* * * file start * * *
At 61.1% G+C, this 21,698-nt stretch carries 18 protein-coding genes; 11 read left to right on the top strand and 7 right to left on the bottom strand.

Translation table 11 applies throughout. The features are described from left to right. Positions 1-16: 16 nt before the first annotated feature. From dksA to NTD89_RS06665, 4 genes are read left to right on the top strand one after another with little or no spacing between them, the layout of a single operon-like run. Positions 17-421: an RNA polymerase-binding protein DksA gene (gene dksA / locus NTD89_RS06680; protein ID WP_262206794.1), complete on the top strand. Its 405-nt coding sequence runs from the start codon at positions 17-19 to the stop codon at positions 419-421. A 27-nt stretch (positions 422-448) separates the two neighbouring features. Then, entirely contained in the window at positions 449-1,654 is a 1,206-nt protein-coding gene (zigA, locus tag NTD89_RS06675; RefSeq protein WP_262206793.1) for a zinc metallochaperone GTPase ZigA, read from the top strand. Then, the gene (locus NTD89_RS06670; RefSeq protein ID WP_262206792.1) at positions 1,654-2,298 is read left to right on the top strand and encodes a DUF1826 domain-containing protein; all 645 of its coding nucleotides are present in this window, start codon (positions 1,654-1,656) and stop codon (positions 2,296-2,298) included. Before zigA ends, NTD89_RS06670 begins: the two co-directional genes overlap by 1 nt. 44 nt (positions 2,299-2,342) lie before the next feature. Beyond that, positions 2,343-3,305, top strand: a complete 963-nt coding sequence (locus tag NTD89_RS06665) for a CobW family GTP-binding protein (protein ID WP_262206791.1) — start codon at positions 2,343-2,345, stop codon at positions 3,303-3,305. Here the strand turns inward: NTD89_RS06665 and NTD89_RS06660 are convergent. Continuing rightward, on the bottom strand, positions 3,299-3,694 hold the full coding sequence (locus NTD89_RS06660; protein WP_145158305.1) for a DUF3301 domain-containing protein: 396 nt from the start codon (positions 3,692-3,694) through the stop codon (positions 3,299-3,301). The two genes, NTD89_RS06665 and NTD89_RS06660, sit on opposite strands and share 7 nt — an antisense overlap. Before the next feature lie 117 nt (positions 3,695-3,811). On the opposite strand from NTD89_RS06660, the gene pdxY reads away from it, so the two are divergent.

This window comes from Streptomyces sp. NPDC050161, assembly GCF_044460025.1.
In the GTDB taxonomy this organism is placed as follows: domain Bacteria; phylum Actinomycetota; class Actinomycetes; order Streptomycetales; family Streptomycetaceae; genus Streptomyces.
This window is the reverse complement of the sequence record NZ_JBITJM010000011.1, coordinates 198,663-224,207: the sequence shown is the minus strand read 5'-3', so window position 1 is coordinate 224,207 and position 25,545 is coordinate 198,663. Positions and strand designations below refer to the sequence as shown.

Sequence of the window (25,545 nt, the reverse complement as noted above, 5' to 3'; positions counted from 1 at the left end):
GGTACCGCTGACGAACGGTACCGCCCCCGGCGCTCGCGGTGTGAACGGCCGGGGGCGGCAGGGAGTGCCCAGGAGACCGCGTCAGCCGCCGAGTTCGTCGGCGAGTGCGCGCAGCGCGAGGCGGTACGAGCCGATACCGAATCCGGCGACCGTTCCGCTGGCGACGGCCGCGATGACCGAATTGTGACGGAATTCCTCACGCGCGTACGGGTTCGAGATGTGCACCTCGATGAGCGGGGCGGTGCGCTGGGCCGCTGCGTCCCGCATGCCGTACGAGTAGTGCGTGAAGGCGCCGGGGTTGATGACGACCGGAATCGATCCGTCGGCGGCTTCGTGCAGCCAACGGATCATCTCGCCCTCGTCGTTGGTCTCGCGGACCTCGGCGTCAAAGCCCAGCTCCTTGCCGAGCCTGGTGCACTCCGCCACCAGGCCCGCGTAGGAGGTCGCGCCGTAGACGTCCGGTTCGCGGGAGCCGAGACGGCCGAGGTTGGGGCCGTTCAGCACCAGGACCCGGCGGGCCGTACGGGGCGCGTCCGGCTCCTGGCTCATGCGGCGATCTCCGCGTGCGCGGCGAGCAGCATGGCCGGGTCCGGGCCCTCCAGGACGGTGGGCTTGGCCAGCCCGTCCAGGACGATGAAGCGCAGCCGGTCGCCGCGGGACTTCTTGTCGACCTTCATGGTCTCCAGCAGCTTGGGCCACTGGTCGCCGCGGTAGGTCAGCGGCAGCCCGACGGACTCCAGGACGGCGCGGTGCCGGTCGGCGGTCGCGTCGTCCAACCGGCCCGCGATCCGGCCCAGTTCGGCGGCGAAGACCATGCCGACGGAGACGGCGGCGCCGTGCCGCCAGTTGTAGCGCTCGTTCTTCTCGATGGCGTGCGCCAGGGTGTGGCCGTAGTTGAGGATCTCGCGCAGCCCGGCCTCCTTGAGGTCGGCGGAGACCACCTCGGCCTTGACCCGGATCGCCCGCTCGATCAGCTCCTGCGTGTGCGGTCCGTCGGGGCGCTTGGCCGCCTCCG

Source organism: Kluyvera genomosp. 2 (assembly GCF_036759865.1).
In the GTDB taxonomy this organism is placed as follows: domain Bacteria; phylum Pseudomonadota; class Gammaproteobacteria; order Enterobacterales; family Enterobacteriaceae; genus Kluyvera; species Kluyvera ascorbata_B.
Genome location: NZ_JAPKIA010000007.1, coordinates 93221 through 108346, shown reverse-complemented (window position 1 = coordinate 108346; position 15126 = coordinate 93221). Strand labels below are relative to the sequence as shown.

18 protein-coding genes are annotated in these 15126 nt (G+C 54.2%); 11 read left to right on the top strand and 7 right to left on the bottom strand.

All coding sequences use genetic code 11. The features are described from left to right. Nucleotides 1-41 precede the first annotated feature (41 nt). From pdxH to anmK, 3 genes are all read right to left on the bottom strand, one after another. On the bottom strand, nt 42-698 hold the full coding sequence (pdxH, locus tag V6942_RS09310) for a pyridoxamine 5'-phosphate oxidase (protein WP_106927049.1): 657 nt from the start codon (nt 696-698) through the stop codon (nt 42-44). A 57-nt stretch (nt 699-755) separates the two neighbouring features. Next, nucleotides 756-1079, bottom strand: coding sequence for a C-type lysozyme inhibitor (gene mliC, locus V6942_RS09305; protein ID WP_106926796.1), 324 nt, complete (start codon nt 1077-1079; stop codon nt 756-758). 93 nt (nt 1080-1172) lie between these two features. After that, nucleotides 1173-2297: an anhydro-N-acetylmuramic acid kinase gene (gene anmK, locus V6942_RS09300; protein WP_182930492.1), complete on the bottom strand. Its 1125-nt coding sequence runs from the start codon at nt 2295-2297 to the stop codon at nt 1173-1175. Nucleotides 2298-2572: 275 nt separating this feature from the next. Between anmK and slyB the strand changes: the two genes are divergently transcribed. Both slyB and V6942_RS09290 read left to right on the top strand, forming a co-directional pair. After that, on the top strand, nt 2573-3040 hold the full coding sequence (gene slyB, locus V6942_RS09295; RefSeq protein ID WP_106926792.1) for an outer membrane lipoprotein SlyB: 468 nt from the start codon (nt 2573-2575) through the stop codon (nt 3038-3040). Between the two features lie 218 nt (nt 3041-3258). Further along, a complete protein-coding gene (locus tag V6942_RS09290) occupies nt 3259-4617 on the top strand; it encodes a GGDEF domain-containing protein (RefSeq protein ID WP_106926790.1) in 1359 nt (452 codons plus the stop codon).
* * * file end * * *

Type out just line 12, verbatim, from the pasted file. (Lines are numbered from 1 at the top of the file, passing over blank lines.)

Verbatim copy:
All coding sequences use genetic code 11. The features are described from left to right. Nucleotides 1-41 precede the first annotated feature (41 nt). From pdxH to anmK, 3 genes are all read right to left on the bottom strand, one after another. On the bottom strand, nt 42-698 hold the full coding sequence (pdxH, locus tag V6942_RS09310) for a pyridoxamine 5'-phosphate oxidase (protein WP_106927049.1): 657 nt from the start codon (nt 696-698) through the stop codon (nt 42-44). A 57-nt stretch (nt 699-755) separates the two neighbouring features. Next, nucleotides 756-1079, bottom strand: coding sequence for a C-type lysozyme inhibitor (gene mliC, locus V6942_RS09305; protein ID WP_106926796.1), 324 nt, complete (start codon nt 1077-1079; stop codon nt 756-758). 93 nt (nt 1080-1172) lie between these two features. After that, nucleotides 1173-2297: an anhydro-N-acetylmuramic acid kinase gene (gene anmK, locus V6942_RS09300; protein WP_182930492.1), complete on the bottom strand. Its 1125-nt coding sequence runs from the start codon at nt 2295-2297 to the stop codon at nt 1173-1175. Nucleotides 2298-2572: 275 nt separating this feature from the next. Between anmK and slyB the strand changes: the two genes are divergently transcribed. Both slyB and V6942_RS09290 read left to right on the top strand, forming a co-directional pair. After that, on the top strand, nt 2573-3040 hold the full coding sequence (gene slyB, locus V6942_RS09295; RefSeq protein ID WP_106926792.1) for an outer membrane lipoprotein SlyB: 468 nt from the start codon (nt 2573-2575) through the stop codon (nt 3038-3040). Between the two features lie 218 nt (nt 3041-3258). Further along, a complete protein-coding gene (locus tag V6942_RS09290) occupies nt 3259-4617 on the top strand; it encodes a GGDEF domain-containing protein (RefSeq protein ID WP_106926790.1) in 1359 nt (452 codons plus the stop codon).